Good To Know


As most of you know, Allegra was diagnosed with hyperthyroidism in January. She has also had some issues with overgrooming. She is currently taking Methimazole for her thyroid, and very low dose of Prednisolone, a steroid, to calm down the itchiness that was causing her to overgroom. She has been doing extremely well on both medications, but of course, she now needs regular bloodwork to monitor her thryoid and kidney function.

When our wonderful vet, Dr. Tasi, came a couple of months ago, Allegra was not in the mood to donate blood. Dr. Tasi never forces the issue. Stressing a cat beyond her tolerance capacity doesn’t serve anyone – not the cat, and not the vet or cat parent. We decided that we’d try again, and that this time, we would give Allegra a single dose of Gabapentin about two hours before Dr. Tasi’s arrival.

Gabapentin, commonly used to treat chronic pain and epilepsy, can make a significant difference in how a cat experiences a veterinary visit. In a study of 20 healthy cats with a history of signs of stress or fractious behavior during the trip to the vet and during the examination, guardians were instructed to administer a capsule of Gabapentin 90 minutes prior to placing the cat in the carrier.

Dr. Tasi has used Gabapentin successfully for her clients for quite some time. “It is remarkable to me that cats who previously hid from me or were otherwise impossible to handle will now come to me and be relaxed enough so I can perform a thorough physical exam,” says Dr. Tasi. Even though Dr. Tasi’s practice focuses on using homeopathic and other holistic remedies, she believes in an integrative approach to medicine: “If I can minimize stress for my patients with a safe medication with few side effects, that’s good for the cat, and the cat’s guardian.”

I was a little nervous about giving her the drug, since she  had never had it before. Gabapentin has few side effects, and any that do occur are transient. Of the 20 cats in the study, five showed mild side effects such as minor muscle tremors, aniscoria (unequal size of pupils), hypersalivation, and vomiting. These adverse reactions resolved within 6 hours of administration. Thankfully, Allegra didn’t have any side effects. She started getting a little tired about an hour after administration, by the time Dr. Tasi arrived three hours later, she was wobbly, but alert.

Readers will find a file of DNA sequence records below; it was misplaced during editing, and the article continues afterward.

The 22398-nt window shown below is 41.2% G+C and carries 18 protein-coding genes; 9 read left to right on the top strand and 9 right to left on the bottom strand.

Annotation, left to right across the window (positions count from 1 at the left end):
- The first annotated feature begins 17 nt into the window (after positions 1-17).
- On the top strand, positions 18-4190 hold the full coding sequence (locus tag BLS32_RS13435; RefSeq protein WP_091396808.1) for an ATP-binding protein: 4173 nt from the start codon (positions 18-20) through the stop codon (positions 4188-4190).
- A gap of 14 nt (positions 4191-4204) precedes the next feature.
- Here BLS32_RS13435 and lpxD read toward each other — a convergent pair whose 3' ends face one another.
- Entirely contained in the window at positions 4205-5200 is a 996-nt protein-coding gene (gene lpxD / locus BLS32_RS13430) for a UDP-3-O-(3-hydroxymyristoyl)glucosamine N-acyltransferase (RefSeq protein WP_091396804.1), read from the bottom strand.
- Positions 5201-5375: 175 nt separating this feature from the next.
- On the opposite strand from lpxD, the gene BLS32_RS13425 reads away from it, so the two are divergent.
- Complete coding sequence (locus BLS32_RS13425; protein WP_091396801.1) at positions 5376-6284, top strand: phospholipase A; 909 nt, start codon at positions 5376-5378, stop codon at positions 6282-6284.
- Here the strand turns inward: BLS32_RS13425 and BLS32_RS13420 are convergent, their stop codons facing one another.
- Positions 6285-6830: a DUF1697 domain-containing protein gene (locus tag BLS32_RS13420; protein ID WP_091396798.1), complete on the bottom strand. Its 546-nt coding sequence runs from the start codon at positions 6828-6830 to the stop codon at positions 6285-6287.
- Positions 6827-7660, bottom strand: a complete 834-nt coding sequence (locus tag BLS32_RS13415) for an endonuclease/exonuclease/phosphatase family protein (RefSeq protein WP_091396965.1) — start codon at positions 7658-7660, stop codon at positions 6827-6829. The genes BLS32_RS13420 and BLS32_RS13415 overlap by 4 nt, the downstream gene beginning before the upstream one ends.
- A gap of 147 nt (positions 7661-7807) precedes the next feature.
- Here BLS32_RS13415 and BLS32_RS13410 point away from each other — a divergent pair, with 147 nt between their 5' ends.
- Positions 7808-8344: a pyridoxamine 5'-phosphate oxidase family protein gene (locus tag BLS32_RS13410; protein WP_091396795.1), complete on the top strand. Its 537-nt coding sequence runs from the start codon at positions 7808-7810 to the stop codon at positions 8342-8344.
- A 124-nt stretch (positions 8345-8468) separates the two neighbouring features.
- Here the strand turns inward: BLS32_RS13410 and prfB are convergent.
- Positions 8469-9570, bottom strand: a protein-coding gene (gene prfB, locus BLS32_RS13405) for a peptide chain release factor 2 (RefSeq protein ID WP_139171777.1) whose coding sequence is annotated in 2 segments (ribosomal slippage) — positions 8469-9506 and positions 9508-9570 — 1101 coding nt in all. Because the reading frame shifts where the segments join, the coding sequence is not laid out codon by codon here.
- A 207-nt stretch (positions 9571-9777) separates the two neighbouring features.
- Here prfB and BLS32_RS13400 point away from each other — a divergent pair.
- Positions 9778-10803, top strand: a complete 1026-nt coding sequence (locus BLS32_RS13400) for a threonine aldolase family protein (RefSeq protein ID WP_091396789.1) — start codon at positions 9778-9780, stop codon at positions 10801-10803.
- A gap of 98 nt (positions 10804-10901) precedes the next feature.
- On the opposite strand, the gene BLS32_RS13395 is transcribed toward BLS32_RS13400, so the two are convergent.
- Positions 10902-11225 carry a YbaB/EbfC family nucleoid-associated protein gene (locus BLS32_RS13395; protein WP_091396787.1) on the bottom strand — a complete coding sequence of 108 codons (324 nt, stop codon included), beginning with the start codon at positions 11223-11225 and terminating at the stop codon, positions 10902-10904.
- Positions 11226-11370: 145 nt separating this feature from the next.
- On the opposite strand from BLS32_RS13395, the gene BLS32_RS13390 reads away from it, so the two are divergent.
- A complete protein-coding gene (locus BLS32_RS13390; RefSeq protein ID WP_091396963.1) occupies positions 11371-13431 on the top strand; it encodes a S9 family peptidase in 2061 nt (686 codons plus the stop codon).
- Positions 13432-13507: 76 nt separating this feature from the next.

Getting blood from her was so easy! And, even more importantly, Dr. Tasi was finally able to do a really thorough exam on Allegra, something that previously had to happen over the course of several visits, because she has a very low tolerance of being handled.

Her lab results were beautiful! Everything was in the normal range. Unfortunately, she will need some dental work in the near future. We had been putting it off for the past couple of years, but we can’t put it off any longer, so she has an appointment in October to go see Dr. Buelow at Animal Dentistry and Oral Surgery. Of course, I will update you after she has recovered from  her procedure.

In case you’re wondering, it took about eight hours for the effects of the Gabapentin to wear off completely, but even being a little woozy didn’t stop Allegra from demanding her mid-day meal at her usual time!

1 Comment on Allegra’s Health: An Update

  1. I am definitely going to try gabapenten for our next vet trip! Thank you 🙂 Glad to read Allegra is in good health!! =^..^=

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